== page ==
The History of Craft and How Artisans Created America — Glenn Adamson’s New Book Gets a Texas Moment

Paper City MagazinePosted April 21, 2021 in In The News

Crafting a Legacy Lets You Get Involved

By Crystal Correa

Glenn Adamson’s groundbreaking new book, “Craft: An American History,” rewrites the history of our country’s craft movement with its focus on diversity and inclusion. The charismatic author is the featured speaker at Houston Center for Contemporary Craft’s spring benefit, Crafting a Legacy, set for Thursday, April 22, 6 pm.

There’s nothing like wrapping yourself in a crocheted or handwoven textile, seeing the ridge marks of evenly spaced fingers on clay that has been delicately turned into a useful ceramic piece, or basking in the mystical properties of Native American jewelry. But have you ever stopped to think about the artisans behind these masterpieces?

Glenn Adamson, curator, writer and historian, did just that and dug even deeper in his new book Craft: An American History. This year, attendees of the Houston Center for Contemporary Craft’s annual Crafting a Legacy fundraiser can enjoy the charismatic Adamson virtually this Thursday night, April 22.

Adamson will discuss his new book and share his findings on how artisans created America along with other surprising history dating back from the nation’s origin to present day.

AIDS memorial quilt on the National Mall lawn; 20,000 quilts are displayed. The Washington Monument can be seen in the background. (Photo by Jeffrey Markowitz/Sygma via Getty Images)

Glenn Adamson is no stranger to writing and has been published multiple times. His knowledge of fields of craft, design history and contemporary art has been refined and broadened from formerly working as the director of the Museum of Arts and Design in New York City, head of research at the Victoria & Albert Museum in London, and curator at the Chipstone Foundation in Milwaukee.

Join curator, author, and historian Glenn Adamson on Thursday , April 22 as he dishes about his new book “Craft: An American History.”

While many credit the nation’s economic or social development to industry and technology, Adamson argues that makers are at the heart and center of  America’s identity. During Adamson’s intriguing talk, he will touch on interesting facts and share stories from his intensive research that will bring the artisans to life.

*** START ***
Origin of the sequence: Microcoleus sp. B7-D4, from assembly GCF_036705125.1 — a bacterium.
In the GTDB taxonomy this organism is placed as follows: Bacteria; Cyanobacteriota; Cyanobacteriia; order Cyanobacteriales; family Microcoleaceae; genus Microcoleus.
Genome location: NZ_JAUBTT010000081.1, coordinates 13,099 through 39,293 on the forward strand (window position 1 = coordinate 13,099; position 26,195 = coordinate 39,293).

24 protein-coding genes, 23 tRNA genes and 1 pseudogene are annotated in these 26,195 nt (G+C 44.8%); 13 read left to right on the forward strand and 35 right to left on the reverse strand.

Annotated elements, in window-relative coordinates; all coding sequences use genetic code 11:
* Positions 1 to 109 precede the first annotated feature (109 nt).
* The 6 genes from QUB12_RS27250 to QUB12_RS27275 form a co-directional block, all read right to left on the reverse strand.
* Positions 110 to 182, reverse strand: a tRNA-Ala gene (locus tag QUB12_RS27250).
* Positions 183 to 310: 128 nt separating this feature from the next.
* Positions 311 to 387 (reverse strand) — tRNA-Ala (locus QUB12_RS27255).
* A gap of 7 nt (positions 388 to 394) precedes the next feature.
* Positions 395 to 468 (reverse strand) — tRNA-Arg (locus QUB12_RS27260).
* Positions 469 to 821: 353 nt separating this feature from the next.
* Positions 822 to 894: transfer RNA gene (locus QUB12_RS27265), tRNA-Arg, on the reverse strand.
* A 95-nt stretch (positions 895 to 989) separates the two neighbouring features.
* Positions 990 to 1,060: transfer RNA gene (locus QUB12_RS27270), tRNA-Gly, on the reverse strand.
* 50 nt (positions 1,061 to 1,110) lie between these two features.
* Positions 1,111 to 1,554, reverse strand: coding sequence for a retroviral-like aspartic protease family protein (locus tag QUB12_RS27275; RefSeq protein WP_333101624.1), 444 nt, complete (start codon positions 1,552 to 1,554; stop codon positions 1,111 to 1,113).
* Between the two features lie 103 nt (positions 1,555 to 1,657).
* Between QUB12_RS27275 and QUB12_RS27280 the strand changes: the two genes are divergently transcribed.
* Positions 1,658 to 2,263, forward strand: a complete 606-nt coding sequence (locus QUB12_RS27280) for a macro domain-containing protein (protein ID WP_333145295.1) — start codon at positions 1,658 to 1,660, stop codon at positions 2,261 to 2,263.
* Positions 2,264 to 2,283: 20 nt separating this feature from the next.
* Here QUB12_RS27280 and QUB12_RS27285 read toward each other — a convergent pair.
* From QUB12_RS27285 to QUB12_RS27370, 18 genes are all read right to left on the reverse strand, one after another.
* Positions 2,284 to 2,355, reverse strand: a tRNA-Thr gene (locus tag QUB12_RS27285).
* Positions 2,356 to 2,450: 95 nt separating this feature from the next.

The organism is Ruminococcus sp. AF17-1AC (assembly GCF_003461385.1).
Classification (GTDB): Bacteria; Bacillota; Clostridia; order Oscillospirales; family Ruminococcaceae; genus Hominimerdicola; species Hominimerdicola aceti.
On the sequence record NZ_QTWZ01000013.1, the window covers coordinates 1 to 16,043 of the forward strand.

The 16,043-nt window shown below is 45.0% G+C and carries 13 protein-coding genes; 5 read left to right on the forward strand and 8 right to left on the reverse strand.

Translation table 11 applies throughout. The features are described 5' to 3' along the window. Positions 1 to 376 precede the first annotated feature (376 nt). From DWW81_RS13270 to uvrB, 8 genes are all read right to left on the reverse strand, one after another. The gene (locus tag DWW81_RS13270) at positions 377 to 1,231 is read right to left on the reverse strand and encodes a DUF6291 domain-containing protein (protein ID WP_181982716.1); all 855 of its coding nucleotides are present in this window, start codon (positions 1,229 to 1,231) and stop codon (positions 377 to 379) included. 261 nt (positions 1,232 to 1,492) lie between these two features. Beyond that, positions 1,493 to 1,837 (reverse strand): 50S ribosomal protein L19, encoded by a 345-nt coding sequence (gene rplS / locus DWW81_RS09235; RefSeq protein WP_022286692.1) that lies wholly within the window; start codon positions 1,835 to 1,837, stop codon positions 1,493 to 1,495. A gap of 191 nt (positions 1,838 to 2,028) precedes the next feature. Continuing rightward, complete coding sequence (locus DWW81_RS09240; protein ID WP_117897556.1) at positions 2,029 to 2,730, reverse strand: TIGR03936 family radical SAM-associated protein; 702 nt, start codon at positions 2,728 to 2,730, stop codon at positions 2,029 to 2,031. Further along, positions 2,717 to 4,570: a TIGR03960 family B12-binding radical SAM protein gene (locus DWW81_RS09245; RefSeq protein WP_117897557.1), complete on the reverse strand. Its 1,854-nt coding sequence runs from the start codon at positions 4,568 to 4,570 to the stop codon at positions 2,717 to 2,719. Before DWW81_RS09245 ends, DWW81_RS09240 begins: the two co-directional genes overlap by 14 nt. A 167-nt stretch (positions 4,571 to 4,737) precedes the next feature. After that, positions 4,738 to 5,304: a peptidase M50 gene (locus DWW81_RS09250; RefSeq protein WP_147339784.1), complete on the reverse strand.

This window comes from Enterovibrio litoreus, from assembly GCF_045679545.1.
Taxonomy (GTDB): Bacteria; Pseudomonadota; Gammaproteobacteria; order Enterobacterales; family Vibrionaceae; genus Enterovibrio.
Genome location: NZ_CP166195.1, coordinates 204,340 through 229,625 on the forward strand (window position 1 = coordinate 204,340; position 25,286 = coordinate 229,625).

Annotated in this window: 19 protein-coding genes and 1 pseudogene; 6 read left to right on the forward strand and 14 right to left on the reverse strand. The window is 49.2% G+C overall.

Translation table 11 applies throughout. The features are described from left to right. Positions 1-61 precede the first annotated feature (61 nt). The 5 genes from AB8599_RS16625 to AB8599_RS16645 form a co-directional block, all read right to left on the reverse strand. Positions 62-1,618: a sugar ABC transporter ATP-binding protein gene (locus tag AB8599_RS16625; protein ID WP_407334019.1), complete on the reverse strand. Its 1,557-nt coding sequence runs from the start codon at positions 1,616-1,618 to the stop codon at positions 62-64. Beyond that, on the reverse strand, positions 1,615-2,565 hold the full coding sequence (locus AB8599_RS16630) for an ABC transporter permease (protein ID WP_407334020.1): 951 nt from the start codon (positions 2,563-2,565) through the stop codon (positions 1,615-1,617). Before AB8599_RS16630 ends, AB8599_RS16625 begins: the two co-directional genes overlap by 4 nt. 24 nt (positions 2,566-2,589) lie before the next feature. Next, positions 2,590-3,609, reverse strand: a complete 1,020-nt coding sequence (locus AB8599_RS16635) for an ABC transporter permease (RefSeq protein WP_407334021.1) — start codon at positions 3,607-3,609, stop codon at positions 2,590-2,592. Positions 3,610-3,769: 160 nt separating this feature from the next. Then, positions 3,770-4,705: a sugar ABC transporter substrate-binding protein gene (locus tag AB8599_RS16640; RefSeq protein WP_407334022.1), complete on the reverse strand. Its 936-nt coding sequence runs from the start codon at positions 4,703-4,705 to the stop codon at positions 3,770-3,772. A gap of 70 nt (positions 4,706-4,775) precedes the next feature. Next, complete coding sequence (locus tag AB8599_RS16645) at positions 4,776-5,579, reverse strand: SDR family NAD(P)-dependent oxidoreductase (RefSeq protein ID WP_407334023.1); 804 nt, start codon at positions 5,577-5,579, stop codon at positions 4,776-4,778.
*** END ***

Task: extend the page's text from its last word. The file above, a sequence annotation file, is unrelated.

Glenn Adamson’s book  — a mirror of our socially conscious time — brings about a new appreciation for the groups of individuals that are often over looked or don’t receive deserved credit for expanding craft, and in turn helped shape America. African Americans, Native Americans, seamstresses and those from the labor movement.

“A celebratory history of craft’s potential to liberate America from its racism, xenophobia, and sexism,” is what the influential Booklist wrote about Glenn Adamson’s Craft: An American History.

Virtual viewers will also enjoy an appearance by HCCC Board president Judy Nyquist and have an opportunity for a Q&A during the chat between Adamson and HCCC executive director Perry Price. Underwriters will get to enjoy the perks of an exclusive virtual meet-and-greet with Adamson, a signed copy of the new book, and gourmet refreshments.

Fashion is a prime example of defining oneself and has played a large role in shaping America’s identity. American hip hop musician and rapper Roxanne Shante, wearing an outfit by Dapper Dan, circa 1989. (Photo by Michael Ochs Archives/Getty Images)

All proceeds go to Houston Center for Contemporary Craft so they may continue the growth and nurturing of the Houston art community. The Craft Center provides education on the process, product and history of craft. HCCC, for nearly 20 years, has offered contemporary craft to all ages through hands on and virtual programs. The craft-focused nonprofit is dedicated to fostering emerging and promoting acclaimed artists while presenting exhibitions and providing support through the Craft Center’s innovative, open-studio, artist residency program.

We leave you with the words of Kirkus, whose starred review of Craft: An American Legacy, describes it as “A rich chronicle of craft in America from Jamestown to the present day … Adamson leads us on a chronological journey through American history, pointing out along the way — sometimes in lush detail — the various craft movements and ideas that were prominent at certain times.

“The text swarms with interesting anecdotes and names — some well-known and others who will be less familiar to most readers … Thoroughly researched and written with passion — and a bit of bite.”